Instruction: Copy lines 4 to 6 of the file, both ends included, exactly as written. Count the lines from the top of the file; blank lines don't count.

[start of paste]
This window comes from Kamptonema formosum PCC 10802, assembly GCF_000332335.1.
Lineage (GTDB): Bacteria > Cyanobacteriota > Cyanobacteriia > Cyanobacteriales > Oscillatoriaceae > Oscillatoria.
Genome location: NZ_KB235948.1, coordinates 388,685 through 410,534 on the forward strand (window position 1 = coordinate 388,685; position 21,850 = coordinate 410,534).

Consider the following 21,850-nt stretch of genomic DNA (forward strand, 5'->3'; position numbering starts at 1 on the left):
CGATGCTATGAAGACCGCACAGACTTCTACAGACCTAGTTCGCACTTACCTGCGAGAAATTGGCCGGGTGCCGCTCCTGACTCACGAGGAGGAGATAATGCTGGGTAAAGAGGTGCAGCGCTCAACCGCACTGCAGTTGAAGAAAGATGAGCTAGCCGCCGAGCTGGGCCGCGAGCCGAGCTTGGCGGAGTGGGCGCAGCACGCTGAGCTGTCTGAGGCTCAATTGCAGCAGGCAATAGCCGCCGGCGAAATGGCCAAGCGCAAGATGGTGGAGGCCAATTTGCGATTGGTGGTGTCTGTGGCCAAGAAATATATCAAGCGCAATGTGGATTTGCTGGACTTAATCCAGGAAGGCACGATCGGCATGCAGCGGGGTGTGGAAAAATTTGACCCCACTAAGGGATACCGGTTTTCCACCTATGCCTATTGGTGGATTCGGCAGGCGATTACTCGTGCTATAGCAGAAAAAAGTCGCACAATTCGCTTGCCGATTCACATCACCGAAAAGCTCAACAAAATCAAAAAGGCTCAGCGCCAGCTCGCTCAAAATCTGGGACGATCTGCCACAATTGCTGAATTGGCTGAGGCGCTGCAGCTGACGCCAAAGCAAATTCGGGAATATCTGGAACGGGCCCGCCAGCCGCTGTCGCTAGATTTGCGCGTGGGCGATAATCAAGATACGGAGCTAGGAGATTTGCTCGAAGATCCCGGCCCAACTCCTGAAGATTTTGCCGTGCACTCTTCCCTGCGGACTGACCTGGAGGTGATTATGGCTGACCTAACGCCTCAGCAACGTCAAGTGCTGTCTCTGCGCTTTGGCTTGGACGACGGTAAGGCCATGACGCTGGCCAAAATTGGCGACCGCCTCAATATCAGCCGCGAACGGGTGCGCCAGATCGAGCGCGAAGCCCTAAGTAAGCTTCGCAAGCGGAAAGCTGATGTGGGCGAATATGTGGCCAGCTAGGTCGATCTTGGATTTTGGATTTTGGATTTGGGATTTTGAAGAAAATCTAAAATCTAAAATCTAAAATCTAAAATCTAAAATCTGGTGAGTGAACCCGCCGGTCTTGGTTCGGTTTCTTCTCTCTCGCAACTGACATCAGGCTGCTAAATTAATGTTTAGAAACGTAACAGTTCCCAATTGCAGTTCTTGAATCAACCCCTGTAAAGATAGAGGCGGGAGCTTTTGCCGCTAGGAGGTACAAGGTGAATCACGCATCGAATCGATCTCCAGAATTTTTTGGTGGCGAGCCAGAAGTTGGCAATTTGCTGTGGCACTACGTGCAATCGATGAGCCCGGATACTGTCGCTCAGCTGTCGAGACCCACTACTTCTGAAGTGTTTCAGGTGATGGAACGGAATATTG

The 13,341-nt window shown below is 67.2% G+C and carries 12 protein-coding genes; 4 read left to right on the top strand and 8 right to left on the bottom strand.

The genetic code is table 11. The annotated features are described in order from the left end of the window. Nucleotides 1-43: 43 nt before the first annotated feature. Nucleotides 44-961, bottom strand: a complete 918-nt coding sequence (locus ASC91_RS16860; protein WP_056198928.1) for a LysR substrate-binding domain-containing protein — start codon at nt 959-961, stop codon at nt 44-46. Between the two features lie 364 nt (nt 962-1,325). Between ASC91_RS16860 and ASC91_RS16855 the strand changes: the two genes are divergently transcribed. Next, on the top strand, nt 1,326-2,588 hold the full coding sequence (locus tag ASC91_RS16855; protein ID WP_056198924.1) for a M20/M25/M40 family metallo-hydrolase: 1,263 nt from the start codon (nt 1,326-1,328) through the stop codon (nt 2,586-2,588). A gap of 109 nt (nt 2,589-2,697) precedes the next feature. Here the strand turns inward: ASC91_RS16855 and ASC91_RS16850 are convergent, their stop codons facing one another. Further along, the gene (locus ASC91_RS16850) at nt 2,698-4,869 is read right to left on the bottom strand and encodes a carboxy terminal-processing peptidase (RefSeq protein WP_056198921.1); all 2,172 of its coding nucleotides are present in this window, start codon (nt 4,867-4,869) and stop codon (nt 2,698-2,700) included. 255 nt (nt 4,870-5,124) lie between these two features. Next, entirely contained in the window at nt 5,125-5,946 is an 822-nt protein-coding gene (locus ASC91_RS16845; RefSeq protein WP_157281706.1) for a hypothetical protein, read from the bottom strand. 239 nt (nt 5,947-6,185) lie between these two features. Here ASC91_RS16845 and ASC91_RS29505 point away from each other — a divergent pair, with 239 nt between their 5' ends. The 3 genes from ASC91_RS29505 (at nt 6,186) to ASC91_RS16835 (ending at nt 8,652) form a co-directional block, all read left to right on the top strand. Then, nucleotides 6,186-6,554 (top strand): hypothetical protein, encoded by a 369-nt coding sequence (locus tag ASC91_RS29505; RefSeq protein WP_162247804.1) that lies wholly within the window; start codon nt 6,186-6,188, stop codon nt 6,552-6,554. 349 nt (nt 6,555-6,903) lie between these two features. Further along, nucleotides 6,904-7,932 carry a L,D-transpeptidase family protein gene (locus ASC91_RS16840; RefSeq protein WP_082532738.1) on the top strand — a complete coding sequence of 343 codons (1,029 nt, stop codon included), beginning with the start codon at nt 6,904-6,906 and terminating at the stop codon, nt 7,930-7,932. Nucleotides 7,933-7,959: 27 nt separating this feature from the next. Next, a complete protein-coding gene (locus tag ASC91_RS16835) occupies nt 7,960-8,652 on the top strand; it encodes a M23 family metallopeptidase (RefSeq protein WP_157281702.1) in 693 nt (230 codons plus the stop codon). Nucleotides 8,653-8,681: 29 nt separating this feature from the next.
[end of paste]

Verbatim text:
Consider the following 21,850-nt stretch of genomic DNA (forward strand, 5'->3'; position numbering starts at 1 on the left):
CGATGCTATGAAGACCGCACAGACTTCTACAGACCTAGTTCGCACTTACCTGCGAGAAATTGGCCGGGTGCCGCTCCTGACTCACGAGGAGGAGATAATGCTGGGTAAAGAGGTGCAGCGCTCAACCGCACTGCAGTTGAAGAAAGATGAGCTAGCCGCCGAGCTGGGCCGCGAGCCGAGCTTGGCGGAGTGGGCGCAGCACGCTGAGCTGTCTGAGGCTCAATTGCAGCAGGCAATAGCCGCCGGCGAAATGGCCAAGCGCAAGATGGTGGAGGCCAATTTGCGATTGGTGGTGTCTGTGGCCAAGAAATATATCAAGCGCAATGTGGATTTGCTGGACTTAATCCAGGAAGGCACGATCGGCATGCAGCGGGGTGTGGAAAAATTTGACCCCACTAAGGGATACCGGTTTTCCACCTATGCCTATTGGTGGATTCGGCAGGCGATTACTCGTGCTATAGCAGAAAAAAGTCGCACAATTCGCTTGCCGATTCACATCACCGAAAAGCTCAACAAAATCAAAAAGGCTCAGCGCCAGCTCGCTCAAAATCTGGGACGATCTGCCACAATTGCTGAATTGGCTGAGGCGCTGCAGCTGACGCCAAAGCAAATTCGGGAATATCTGGAACGGGCCCGCCAGCCGCTGTCGCTAGATTTGCGCGTGGGCGATAATCAAGATACGGAGCTAGGAGATTTGCTCGAAGATCCCGGCCCAACTCCTGAAGATTTTGCCGTGCACTCTTCCCTGCGGACTGACCTGGAGGTGATTATGGCTGACCTAACGCCTCAGCAACGTCAAGTGCTGTCTCTGCGCTTTGGCTTGGACGACGGTAAGGCCATGACGCTGGCCAAAATTGGCGACCGCCTCAATATCAGCCGCGAACGGGTGCGCCAGATCGAGCGCGAAGCCCTAAGTAAGCTTCGCAAGCGGAAAGCTGATGTGGGCGAATATGTGGCCAGCTAGGTCGATCTTGGATTTTGGATTTTGGATTTGGGATTTTGAAGAAAATCTAAAATCTAAAATCTAAAATCTAAAATCTAAAATCTGGTGAGTGAACCCGCCGGTCTTGGTTCGGTTTCTTCTCTCTCGCAACTGACATCAGGCTGCTAAATTAATGTTTAGAAACGTAACAGTTCCCAATTGCAGTTCTTGAATCAACCCCTGTAAAGATAGAGGCGGGAGCTTTTGCCGCTAGGAGGTACAAGGTGAATCACGCATCGAATCGATCTCCAGAATTTTTTGGTGGCGAGCCAGAAGTTGGCAATTTGCTGTGGCACTACGTGCAATCGATGAGCCCGGATACTGTCGCTCAGCTGTCGAGACCCACTACTTCTGAAGTGTTTCAGGTGATGGAACGGAATATTG

The 13,341-nt window shown below is 67.2% G+C and carries 12 protein-coding genes; 4 read left to right on the top strand and 8 right to left on the bottom strand.